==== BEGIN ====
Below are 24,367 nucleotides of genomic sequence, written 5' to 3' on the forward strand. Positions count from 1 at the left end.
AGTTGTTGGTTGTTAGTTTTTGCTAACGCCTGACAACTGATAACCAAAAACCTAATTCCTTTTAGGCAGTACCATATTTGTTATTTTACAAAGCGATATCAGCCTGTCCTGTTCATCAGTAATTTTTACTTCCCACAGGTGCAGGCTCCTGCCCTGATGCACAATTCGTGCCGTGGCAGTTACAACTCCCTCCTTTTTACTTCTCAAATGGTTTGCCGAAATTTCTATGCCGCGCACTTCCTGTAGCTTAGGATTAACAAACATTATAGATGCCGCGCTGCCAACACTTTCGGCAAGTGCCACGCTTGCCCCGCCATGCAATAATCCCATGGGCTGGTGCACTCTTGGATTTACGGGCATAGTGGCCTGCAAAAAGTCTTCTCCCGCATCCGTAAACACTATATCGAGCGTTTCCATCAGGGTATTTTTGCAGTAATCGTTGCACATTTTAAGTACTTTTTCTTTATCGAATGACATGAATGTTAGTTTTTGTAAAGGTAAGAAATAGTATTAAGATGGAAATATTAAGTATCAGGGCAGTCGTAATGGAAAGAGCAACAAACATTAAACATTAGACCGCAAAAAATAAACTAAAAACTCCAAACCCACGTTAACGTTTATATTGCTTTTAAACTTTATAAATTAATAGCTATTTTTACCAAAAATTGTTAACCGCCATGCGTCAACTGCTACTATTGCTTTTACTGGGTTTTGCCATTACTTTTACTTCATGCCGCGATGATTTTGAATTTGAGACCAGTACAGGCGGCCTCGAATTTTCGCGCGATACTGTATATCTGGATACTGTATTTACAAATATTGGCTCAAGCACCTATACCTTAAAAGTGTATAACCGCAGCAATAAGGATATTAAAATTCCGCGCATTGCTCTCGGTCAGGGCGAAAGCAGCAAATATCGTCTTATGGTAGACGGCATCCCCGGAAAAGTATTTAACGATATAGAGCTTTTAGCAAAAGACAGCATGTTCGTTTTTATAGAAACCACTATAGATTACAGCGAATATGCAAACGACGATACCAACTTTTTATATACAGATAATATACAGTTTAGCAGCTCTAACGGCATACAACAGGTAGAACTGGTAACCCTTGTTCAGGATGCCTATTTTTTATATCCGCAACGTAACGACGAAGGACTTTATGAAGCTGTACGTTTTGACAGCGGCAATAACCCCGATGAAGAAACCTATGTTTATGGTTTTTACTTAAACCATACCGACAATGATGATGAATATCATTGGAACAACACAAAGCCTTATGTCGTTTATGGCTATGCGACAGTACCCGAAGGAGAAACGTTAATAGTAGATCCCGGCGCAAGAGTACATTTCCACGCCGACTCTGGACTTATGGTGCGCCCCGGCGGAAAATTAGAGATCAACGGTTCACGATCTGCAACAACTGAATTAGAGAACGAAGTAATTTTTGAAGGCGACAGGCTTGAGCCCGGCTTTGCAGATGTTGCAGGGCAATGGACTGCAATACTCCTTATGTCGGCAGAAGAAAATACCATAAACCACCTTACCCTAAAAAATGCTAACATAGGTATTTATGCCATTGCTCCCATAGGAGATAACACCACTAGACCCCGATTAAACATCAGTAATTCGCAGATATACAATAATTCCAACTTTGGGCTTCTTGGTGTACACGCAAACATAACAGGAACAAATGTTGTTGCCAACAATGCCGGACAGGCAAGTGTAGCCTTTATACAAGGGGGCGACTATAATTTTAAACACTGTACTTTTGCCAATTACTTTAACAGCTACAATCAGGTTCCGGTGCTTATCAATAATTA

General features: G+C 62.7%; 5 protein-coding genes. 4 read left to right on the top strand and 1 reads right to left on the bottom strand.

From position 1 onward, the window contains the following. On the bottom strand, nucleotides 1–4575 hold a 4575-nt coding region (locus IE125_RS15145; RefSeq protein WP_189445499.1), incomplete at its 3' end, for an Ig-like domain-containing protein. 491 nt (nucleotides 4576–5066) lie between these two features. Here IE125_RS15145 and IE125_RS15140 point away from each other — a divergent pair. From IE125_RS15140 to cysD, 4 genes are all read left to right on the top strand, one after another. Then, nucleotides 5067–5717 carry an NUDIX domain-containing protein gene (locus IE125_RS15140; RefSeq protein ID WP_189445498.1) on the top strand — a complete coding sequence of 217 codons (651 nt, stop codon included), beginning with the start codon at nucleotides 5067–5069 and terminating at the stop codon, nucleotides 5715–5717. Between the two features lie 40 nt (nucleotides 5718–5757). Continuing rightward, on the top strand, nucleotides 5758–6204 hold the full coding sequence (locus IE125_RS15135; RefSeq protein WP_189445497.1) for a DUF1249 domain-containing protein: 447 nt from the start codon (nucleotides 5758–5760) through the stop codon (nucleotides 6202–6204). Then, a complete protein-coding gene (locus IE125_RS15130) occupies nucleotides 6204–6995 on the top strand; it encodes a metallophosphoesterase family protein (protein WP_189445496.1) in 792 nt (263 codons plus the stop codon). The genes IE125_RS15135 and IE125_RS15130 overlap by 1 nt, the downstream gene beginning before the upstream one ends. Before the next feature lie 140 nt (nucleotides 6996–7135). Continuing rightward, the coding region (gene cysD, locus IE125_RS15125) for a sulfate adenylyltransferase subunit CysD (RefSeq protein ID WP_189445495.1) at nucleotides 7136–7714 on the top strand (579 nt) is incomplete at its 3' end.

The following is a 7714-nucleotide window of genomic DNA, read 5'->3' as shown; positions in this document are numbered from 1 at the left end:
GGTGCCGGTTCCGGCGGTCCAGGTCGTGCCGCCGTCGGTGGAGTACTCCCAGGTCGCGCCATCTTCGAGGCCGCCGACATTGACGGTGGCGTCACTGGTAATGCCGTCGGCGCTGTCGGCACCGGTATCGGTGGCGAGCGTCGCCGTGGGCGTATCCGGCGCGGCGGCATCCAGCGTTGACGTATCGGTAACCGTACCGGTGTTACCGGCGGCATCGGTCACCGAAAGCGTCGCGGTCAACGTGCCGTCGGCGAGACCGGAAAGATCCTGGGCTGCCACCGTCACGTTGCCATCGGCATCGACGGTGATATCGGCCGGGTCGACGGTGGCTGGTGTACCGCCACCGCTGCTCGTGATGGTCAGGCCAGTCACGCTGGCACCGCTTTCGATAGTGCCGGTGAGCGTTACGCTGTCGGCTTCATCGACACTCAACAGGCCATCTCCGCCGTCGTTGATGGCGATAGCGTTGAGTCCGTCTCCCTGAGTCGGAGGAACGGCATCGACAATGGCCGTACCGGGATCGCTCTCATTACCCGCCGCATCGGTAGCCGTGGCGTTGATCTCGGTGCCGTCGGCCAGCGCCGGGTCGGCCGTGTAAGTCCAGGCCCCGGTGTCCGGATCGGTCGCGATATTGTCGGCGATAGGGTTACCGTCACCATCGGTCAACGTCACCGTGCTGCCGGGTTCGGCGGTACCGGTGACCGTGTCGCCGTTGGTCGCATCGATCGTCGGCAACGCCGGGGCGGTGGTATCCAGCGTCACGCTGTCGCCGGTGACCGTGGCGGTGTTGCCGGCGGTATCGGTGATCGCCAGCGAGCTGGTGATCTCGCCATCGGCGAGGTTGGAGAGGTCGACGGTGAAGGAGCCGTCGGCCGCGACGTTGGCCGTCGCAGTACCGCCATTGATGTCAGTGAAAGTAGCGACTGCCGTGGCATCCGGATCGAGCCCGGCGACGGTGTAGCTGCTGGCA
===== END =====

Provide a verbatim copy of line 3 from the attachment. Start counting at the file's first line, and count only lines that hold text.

General features: G+C 62.7%; 5 protein-coding genes. 4 read left to right on the top strand and 1 reads right to left on the bottom strand.